“Do I have a histamine problem?”

“Dear Jak.  I have x, y and z symptoms.  Do you think I have a problem with histamine?”  This is such a common question I thought I’d write my answer in a post to save re-typing it 😉

I’m not a Doctor and even if I were it would be unethical for me to diagnose someone with any medical condition over the internet, bearing in mind I don’t have access to that person’s medical notes, don’t know their full medical history, haven’t viewed their test results and have never met or spoken to them.   Trust me when I say I totally understand the isolation and frustration in being sick and not being able to work out what’s wrong, especially when every Doctor you visit either says nothing is wrong or you get a different diagnosis depending on who you see, but following a total stranger off the Internet’s opinion isn’t the answer.  If you have a suspicion that you have a particular illness you have to find a Doctor who specializes in that condition and have it checked out.

Histamine seems to be a bit of fad at the moment with every Tom, Dick & Harry thinking they have a “histamine problem”.  There’s no such thing.  Histamine is only one of two dozen mediators (or chemicals) released by mast cells when they are faulty, or by the immune system when it  orchestrates an allergic reaction.  If you have obvious signs of histamine release, eg. hives, it is only part of a much wider disease process.  This blog discusses both Histamine Intolerance (HIT) and Mast Cell Activation Disorder (MCAD) because these are the problems I myself suffer from (for a brief explanation of both of these diseases see my ‘Guide to Mast Cell Diseases’ page).  I am clueless to any other diseases which affect histamine production, including allergies, auto-immune diseases or other types of inappropriate immune responses.

If you have chronic hives I’d say it’s likely your body is over-producing histamine, but the underlying reason for this could range from being allergic to dogs then petting one, to having life threatening Mastocytosis………and anything inbetween.  If you have gastro-intestinal symptoms you could be suffering from Coeliac disease……or indigestion…..or about 100 GI diseases/allergies/intolerances inbetween (not to mention all the non-GI diseases such as Ehlers-Danlos which also affect digestion!).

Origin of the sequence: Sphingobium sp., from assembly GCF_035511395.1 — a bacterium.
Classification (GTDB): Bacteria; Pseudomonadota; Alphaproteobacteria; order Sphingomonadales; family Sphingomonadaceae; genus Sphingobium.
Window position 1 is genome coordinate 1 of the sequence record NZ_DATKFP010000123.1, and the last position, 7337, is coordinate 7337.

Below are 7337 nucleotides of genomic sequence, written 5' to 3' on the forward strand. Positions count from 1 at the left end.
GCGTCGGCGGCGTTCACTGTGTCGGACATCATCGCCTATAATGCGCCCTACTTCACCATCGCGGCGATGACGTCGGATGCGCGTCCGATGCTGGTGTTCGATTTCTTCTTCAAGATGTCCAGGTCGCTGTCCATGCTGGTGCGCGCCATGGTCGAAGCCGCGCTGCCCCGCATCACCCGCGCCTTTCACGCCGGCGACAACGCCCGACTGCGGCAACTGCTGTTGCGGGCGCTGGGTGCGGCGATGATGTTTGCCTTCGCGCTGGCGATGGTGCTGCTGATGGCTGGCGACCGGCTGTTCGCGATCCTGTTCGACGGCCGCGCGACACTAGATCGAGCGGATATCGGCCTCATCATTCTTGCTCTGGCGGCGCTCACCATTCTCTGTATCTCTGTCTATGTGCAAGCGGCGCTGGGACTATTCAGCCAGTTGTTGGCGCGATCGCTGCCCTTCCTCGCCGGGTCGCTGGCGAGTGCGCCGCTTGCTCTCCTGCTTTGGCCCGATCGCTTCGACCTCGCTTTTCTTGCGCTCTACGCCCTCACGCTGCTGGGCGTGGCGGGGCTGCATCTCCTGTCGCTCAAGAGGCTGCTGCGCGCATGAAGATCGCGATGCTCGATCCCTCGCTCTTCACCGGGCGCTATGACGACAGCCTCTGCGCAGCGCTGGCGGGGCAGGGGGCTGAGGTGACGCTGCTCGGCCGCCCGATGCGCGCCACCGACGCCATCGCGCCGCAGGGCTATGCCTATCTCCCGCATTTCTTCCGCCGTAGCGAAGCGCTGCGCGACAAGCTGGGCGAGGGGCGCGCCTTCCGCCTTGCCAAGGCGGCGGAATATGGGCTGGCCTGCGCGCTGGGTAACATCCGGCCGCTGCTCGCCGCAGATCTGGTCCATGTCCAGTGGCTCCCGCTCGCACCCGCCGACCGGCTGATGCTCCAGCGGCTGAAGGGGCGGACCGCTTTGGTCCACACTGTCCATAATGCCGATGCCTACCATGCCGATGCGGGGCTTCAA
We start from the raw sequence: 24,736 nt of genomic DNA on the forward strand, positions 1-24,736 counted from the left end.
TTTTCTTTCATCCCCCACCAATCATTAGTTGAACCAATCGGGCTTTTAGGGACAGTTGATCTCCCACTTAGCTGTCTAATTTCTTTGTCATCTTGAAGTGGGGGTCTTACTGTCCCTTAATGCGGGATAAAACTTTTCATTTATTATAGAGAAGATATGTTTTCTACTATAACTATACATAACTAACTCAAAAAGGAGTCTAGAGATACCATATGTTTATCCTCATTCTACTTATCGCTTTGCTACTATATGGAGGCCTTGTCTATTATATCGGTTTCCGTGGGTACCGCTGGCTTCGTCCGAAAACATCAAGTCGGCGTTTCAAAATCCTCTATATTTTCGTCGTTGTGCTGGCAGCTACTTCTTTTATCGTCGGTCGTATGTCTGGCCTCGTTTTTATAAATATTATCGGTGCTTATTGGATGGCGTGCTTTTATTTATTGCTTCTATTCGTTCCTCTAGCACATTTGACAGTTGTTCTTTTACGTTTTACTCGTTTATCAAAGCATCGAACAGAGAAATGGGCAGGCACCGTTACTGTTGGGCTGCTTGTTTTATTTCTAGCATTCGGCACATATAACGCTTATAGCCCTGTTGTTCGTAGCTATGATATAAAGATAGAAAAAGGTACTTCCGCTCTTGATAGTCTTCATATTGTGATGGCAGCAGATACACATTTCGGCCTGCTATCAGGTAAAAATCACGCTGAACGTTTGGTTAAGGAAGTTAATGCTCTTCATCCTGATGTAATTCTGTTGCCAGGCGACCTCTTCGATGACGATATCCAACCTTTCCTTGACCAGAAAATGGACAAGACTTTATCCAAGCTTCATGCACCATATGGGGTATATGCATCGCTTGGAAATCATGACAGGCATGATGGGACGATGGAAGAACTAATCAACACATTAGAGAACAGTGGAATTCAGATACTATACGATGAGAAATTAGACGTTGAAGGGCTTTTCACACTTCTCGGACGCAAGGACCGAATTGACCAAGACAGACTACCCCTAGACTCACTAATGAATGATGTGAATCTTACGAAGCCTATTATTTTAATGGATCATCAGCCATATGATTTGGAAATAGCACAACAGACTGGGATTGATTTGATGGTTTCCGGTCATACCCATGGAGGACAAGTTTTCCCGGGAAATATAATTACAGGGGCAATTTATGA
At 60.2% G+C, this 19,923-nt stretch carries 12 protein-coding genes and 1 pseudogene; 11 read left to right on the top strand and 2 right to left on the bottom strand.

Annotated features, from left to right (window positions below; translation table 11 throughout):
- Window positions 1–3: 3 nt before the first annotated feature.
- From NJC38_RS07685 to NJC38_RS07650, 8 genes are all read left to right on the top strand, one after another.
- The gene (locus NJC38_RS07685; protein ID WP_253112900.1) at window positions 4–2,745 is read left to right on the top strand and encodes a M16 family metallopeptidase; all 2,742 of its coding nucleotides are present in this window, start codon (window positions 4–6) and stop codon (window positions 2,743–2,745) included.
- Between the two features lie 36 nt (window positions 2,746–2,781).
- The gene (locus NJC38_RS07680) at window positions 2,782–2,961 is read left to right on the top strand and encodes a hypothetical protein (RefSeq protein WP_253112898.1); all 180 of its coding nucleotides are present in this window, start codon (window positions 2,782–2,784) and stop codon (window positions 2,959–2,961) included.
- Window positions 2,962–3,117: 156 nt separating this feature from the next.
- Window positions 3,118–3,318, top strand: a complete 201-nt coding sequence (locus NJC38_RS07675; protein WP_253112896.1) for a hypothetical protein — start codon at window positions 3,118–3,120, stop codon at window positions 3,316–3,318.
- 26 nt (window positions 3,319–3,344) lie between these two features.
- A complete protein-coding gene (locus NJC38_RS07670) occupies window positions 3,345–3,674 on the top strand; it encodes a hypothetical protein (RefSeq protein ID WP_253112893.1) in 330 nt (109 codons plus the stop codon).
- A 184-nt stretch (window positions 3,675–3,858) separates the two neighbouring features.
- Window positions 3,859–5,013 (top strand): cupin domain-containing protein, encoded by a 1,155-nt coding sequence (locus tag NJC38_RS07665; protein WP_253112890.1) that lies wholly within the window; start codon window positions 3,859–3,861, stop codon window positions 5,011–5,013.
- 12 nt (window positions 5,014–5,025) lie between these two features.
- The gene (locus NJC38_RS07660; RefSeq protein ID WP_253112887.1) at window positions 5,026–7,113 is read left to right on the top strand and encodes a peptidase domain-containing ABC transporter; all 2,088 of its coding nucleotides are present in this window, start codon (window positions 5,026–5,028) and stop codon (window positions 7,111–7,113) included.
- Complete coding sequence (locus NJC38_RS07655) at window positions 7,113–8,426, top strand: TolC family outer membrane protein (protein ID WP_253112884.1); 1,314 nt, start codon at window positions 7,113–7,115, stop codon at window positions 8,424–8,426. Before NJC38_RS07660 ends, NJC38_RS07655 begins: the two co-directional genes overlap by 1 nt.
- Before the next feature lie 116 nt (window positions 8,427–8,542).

Cartoon of fortune tellerI totally understand my readers needing help in figuring out their issues and am always more than happy to answer any specific questions about my experience with either ME, EDS, HIT or MCAD and to point readers in the direction of sources of further information.  But I’m not about to guess about a total stranger’s health based on a short paragraph they’ve written on my blog.  My advice to anyone who thinks their body is over-producing histamine is to please see an allergist or immunologist and get some proper allergy testing done.  Get your tryptase levels measured to rule out Mastocytosis.  Get your DAO levels measured to rule out Histamine Intolerance if food is your biggest trigger (as it was mine).  Or if your symptoms are more widespread find a Consultant clued up in mast cell activation disease and who can properly test your histamine, prostoglandin, heparin, chromoglanin A and leukotriene levels (mast cell disease is so much more than a simple histamine disorder).  You can’t simply guess what might be wrong with you and self-treat in the hopes you’re doing the right thing.  I worry about some of my readers who are following hugely restricted diets because they might have a problem with nightshades, and they might have a gluten sensitivity and they might have a dairy intolerance and they might have an oxalate problem and on top of all that they might have a histamine problem – they end up with diets so limited they’re much more likely to have some serious nutritional deficiencies which are going to make them ill.

I do know how hard it is to have HIT or MCAD diagnosed, particularly in the UK, but these are potentially life-threatening illnesses – you cannot treat them on your own.  MCAD has serious implications for things like CT/MRI scans with contrast dye, anaesthesia for operations, dental procedures and drug prescribing, plus complications such as osteoporosis and GERD which can lead to stomach and oesophageal cancer – it’s not simply a matter of restricting what you eat (if only it were that easy!).